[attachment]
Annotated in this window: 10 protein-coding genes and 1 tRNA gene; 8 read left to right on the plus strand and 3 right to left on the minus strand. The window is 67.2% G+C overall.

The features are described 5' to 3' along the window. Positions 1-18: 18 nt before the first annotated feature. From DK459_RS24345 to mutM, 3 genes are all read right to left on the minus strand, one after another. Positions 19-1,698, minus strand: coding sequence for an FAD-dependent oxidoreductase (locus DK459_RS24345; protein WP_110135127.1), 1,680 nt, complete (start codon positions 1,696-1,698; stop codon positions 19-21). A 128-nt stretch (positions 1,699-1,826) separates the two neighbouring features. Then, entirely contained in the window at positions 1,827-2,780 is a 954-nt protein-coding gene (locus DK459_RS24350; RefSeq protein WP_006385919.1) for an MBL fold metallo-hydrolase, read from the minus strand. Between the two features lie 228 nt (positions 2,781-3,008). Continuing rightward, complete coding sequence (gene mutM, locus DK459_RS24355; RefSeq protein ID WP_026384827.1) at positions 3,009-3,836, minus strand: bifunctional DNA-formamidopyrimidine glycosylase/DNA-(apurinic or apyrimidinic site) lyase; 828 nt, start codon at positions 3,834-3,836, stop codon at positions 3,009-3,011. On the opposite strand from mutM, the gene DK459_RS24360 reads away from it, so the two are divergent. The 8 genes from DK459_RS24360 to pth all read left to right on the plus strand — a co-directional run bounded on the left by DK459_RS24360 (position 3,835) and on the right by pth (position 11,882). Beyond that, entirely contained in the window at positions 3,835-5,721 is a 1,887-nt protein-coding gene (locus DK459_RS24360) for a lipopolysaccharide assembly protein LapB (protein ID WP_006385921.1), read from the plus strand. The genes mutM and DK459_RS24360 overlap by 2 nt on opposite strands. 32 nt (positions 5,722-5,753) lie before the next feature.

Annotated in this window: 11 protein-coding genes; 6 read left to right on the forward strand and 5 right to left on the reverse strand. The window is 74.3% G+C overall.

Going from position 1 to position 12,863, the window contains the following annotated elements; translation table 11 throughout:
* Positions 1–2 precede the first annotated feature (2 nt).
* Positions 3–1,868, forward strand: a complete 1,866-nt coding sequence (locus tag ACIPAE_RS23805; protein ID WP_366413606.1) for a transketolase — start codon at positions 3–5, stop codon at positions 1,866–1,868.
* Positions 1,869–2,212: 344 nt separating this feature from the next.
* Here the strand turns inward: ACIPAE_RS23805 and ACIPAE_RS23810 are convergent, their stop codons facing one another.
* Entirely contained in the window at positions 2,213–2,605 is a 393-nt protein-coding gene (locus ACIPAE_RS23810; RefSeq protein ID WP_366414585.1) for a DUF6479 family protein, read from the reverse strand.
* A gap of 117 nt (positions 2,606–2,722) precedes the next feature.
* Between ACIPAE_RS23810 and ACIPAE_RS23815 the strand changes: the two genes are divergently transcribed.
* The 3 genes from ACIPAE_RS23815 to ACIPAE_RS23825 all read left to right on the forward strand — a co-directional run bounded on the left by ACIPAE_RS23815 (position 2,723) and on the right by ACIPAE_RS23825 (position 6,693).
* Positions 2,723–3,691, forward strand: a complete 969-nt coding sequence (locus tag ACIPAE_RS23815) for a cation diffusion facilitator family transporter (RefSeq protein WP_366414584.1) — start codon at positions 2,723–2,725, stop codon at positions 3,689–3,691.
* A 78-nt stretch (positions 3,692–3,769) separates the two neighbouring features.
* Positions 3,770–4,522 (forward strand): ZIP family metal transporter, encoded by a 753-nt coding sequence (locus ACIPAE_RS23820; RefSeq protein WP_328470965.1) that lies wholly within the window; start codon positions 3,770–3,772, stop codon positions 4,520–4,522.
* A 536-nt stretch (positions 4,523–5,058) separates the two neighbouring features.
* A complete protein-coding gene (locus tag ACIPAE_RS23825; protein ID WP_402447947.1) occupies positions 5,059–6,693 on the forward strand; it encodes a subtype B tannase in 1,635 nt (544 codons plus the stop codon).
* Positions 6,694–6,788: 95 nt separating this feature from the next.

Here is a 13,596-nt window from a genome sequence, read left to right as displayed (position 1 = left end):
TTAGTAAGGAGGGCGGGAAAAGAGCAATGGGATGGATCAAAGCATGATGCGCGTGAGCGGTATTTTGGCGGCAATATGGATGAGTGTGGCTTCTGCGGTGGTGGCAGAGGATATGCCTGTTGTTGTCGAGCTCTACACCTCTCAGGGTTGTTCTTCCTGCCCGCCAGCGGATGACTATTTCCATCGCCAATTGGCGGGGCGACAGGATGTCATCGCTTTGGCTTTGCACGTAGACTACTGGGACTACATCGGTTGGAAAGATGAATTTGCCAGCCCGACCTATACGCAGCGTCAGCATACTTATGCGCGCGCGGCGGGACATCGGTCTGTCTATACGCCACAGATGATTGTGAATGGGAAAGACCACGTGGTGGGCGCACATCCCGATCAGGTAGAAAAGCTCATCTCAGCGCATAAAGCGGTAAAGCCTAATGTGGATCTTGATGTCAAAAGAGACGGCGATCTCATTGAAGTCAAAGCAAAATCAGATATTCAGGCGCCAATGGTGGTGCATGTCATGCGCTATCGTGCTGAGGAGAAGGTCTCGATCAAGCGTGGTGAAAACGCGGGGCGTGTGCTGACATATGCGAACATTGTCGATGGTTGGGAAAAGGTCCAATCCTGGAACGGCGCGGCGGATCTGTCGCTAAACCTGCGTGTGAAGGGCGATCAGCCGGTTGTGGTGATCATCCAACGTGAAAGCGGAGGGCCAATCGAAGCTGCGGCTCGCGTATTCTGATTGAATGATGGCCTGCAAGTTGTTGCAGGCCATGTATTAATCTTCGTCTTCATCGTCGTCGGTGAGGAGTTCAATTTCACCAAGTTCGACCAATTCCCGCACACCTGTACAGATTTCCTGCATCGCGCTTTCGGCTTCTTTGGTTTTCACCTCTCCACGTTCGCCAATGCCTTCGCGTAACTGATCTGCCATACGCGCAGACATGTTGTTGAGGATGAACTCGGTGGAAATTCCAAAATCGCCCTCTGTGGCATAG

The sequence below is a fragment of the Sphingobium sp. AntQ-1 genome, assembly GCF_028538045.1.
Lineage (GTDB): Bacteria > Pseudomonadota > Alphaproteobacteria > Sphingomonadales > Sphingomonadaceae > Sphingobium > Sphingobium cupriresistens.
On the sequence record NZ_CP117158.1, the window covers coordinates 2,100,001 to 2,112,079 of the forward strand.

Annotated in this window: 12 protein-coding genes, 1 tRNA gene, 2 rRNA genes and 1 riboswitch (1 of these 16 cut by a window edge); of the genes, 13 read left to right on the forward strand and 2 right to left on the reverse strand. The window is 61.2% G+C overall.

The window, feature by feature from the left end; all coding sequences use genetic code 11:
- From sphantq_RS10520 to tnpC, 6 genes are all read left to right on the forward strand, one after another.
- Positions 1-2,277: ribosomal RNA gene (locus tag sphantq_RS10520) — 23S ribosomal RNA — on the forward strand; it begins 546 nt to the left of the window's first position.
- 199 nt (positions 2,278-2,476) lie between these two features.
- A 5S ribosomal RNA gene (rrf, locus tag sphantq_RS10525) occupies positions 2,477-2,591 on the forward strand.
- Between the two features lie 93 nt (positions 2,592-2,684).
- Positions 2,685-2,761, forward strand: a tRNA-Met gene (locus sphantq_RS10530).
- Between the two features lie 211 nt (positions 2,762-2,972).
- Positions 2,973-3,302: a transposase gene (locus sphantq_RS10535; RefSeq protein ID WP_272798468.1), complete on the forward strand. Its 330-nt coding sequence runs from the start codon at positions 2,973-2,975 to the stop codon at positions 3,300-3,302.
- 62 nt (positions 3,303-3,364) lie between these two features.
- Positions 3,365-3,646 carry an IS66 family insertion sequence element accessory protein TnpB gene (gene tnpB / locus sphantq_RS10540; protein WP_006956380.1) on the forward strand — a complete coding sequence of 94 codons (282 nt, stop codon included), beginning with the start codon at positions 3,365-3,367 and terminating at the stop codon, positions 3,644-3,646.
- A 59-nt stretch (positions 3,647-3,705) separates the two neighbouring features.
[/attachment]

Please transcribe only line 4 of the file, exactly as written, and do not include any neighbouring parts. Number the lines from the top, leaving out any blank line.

Going from position 1 to position 12,863, the window contains the following annotated elements; translation table 11 throughout: